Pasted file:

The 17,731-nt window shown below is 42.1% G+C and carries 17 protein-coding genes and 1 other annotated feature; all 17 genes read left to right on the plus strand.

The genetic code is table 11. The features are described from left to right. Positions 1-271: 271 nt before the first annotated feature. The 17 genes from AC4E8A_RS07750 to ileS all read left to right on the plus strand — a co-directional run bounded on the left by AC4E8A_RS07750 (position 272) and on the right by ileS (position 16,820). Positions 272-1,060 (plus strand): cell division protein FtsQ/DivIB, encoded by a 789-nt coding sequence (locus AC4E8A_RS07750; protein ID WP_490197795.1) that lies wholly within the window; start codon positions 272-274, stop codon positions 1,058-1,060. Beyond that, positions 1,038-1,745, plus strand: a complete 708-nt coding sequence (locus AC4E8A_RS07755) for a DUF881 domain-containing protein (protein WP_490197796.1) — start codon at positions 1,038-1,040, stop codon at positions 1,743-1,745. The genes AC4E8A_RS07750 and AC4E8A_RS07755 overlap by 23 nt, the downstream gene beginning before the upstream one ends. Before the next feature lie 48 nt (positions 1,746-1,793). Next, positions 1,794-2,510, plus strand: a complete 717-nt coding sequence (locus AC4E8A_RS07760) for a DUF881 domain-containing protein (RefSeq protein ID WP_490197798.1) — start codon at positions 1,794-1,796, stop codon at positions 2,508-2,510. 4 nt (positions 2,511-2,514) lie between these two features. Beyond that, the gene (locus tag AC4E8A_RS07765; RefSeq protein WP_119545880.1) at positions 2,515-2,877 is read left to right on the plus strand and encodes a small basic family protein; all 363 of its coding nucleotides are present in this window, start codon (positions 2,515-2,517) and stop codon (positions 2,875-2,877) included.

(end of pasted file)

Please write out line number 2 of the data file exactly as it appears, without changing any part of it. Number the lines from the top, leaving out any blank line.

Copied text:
The genetic code is table 11. The features are described from left to right. Positions 1-271: 271 nt before the first annotated feature. The 17 genes from AC4E8A_RS07750 to ileS all read left to right on the plus strand — a co-directional run bounded on the left by AC4E8A_RS07750 (position 272) and on the right by ileS (position 16,820). Positions 272-1,060 (plus strand): cell division protein FtsQ/DivIB, encoded by a 789-nt coding sequence (locus AC4E8A_RS07750; protein ID WP_490197795.1) that lies wholly within the window; start codon positions 272-274, stop codon positions 1,058-1,060. Beyond that, positions 1,038-1,745, plus strand: a complete 708-nt coding sequence (locus AC4E8A_RS07755) for a DUF881 domain-containing protein (protein WP_490197796.1) — start codon at positions 1,038-1,040, stop codon at positions 1,743-1,745. The genes AC4E8A_RS07750 and AC4E8A_RS07755 overlap by 23 nt, the downstream gene beginning before the upstream one ends. Before the next feature lie 48 nt (positions 1,746-1,793). Next, positions 1,794-2,510, plus strand: a complete 717-nt coding sequence (locus AC4E8A_RS07760) for a DUF881 domain-containing protein (RefSeq protein ID WP_490197798.1) — start codon at positions 1,794-1,796, stop codon at positions 2,508-2,510. 4 nt (positions 2,511-2,514) lie between these two features. Beyond that, the gene (locus tag AC4E8A_RS07765; RefSeq protein WP_119545880.1) at positions 2,515-2,877 is read left to right on the plus strand and encodes a small basic family protein; all 363 of its coding nucleotides are present in this window, start codon (positions 2,515-2,517) and stop codon (positions 2,875-2,877) included.